Well it was off to the members’ lake in Wakering for me and young Andy last weekend, and we weren’t disappointed. Considering we are relative novices it looked like we chose better swims than those who were there when we arrived, who we could hear lamenting they weren’t getting much. We were soon into fish and landed a good number of fair carp, mostly mirror, in the 1lb to 2lb range.

200 lbs man (you wish!) overcomes 7lb fish

200 lbs man (you wish!) overcomes 7lb fish

For me, having pulled plenty of smallish carp out from the middle, I tried my luck in the margins, a few feet out and 10 feet to the side, and was rewarded with one of my bigger fish. I don’t know what he weighed (I really must get a scale) but a guess would be 7lb-ish (?). Gave a good fight too.

Both went home tired but happy (Andy not so happy as me as my fish trumped his – heh heh).

Whole of Life insurance zz.zzz.zzz

OK some topics aren’t exactly exciting but this is supposed to be a financial blog after all.

Carrying on with the direct offer by post theme, Legal and General recently sent me an offer for whole of life insurance. The deal is that I am guaranteed to be accepted, but if I die from natural causes in the first two years it doesn’t pay. Also, if I lived to the age of 90, I don’t have to pay premiums thereafter but the cover remains in place.

Looking at the rates on offer, compared to standard rates I can obtain in the market, I see that as a healthy non-smoker, I can obtain more than double the cover with Legal and General themselves on the same type of plan for the same price. However, that route involves underwriting and a lengthy application form.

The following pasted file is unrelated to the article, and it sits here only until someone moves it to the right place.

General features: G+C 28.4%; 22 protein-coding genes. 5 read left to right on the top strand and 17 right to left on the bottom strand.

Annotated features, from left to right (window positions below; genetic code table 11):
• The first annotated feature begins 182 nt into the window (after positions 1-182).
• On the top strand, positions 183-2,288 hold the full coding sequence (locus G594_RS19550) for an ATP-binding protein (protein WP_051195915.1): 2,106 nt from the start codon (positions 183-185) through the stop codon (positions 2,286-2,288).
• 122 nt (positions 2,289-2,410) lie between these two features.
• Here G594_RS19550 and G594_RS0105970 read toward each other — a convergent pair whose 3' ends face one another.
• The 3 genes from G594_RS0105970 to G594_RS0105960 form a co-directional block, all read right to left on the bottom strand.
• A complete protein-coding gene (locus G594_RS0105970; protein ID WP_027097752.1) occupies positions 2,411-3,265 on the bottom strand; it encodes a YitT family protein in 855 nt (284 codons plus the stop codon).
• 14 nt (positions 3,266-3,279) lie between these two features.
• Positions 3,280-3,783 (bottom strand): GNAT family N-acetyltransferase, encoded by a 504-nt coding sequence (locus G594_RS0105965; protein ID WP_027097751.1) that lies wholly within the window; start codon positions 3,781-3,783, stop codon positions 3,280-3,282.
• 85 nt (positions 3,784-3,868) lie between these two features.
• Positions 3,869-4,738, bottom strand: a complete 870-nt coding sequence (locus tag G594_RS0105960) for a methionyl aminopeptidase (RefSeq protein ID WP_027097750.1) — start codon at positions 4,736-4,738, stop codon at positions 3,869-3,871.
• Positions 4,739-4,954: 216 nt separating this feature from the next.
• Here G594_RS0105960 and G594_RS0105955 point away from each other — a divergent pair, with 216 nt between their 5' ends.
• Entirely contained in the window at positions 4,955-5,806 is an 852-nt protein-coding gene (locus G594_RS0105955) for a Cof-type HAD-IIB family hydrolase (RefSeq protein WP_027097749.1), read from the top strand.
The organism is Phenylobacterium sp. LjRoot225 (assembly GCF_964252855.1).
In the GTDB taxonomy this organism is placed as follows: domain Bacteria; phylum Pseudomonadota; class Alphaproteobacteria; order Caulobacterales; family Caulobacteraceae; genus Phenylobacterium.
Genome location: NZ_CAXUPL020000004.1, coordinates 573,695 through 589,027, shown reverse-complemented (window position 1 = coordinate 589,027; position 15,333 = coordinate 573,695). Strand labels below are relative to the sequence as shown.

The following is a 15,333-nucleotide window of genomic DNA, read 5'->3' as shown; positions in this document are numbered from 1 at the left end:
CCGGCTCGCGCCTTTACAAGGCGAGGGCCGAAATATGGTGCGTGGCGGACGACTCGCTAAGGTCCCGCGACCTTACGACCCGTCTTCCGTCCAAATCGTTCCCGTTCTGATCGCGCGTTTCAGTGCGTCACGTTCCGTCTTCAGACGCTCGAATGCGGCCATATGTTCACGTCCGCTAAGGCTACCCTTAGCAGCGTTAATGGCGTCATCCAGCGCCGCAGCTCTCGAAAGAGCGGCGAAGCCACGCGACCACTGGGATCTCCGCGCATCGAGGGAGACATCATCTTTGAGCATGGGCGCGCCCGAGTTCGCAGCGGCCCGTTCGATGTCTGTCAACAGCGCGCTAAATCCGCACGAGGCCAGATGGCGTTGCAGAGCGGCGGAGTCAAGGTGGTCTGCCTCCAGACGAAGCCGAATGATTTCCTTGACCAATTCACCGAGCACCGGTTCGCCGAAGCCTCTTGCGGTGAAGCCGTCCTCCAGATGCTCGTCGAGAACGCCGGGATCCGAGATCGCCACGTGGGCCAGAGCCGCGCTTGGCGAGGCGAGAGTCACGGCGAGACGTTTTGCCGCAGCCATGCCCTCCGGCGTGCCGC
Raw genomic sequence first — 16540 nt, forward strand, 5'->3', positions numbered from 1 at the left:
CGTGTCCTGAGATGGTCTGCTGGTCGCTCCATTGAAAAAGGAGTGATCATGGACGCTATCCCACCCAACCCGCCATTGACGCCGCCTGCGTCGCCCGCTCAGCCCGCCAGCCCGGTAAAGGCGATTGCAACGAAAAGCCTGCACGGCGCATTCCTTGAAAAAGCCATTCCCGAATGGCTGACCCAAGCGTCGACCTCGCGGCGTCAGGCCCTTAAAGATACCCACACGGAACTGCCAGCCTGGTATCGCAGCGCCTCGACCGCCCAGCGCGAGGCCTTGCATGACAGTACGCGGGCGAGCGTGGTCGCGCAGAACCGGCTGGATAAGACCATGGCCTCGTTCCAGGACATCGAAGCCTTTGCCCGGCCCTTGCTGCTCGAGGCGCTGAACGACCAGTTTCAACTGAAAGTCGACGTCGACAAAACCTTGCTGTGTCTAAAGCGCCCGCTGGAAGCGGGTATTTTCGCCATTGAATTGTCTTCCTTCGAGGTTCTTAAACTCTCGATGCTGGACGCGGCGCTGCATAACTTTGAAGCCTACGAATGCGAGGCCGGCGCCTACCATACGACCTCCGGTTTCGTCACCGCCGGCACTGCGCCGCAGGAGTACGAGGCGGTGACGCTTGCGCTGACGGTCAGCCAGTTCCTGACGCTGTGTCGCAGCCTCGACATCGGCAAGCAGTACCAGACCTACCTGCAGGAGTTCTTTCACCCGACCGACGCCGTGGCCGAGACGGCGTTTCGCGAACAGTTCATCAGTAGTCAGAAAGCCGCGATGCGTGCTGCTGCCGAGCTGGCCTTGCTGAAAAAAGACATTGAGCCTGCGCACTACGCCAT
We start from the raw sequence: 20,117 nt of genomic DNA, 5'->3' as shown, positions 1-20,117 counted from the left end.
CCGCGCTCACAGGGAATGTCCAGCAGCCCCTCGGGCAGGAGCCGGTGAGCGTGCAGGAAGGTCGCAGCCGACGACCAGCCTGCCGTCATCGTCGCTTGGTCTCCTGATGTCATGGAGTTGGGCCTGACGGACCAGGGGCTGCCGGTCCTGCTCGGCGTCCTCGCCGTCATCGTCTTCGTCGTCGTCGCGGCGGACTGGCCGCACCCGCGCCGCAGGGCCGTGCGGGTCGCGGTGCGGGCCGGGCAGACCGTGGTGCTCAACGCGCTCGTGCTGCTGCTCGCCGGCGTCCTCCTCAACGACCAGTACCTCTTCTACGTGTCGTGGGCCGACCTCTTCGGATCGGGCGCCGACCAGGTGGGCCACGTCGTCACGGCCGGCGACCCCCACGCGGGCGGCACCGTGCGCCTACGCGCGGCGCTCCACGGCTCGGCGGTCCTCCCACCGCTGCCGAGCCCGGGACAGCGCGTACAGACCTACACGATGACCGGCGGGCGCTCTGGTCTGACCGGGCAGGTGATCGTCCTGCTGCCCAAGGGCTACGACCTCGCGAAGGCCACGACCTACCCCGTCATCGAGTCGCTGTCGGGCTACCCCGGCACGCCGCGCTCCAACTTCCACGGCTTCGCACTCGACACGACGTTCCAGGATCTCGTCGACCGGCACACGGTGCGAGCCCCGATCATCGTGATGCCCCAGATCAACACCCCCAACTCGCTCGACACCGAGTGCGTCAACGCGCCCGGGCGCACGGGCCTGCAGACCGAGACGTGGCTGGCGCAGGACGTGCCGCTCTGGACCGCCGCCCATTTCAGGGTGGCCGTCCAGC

So whilst a plan like this is poor value for a healthy person, I guess it could well be attractive to somebody in less than good health, so long as they are not at death’s door.

And if you sign up you get £50 worth of M&S vouchers as a “birthday gift”. Yippee. Only it will take at least three months to arrive. 

So to re-cap, if you’re not in good health, want to insure your life, and fancy a socks and underwear shopping spree, you might want to sign up. But I recommend that you speak to an IFA first, as the simple route isn’t always the most economic.

Fishing exploits no.1 in a series of six billion…

Well it was off to Hanningfield Reservoir the other day for a spot of trout fishing. Also an early birthday treat for my fishing partner, Andrew, aged 13 and 364/365ths.

 

Before you go thinking I’m some sort of expert fisherman, I’m not. In fact what I gained wasn’t fish but more experience:

  • If you think it’s easy to spin for game fish e.g trout, try doing it for most of the day using a heavy carp rod. Next time I’ll get a lightweight spinning rod of some kind.
  • as for (a) above but try doing it on a boat.
  • yes, you can get sunburnt on a cloudy day in June if you’re not careful.
  • an “8 fish” ticket is probably a tad optimistic.

Well we did see the odd fish being caught but not by us this time. I suspect we’ll stick to carp. We can’t eat them but at least we get some action when we go to Wakering.

If you can’t trust your bank……

It seems to me that the BBC’s Panorama programme is getting a little lightweight. The June 13 program about banks’ selling practices was a good example of an opportunity missed.

It ‘s fairly common knowledge, at least in the industry, that product mis-selling has been going on amongst our high street banks for years, so the program wasn’t really telling us anything new. What they could have done, especially since they used undercover reporters, was go much deeper than they did.

For example, and quoting from Panorama’s site comments:

“ I was a Lloyds Bank manager who was glad to take early retirement in 1992, when the rot had already set in. As an example, shortly before I retired, Lloyds managers were told the bank prohibited them to grant a personal loan to a customer unless Payment Protection Insurance was sold, although customers could not to be told of this requirement as it was illegal.”

That’s pretty damning stuff and I suspect there’s a lot more where that came from.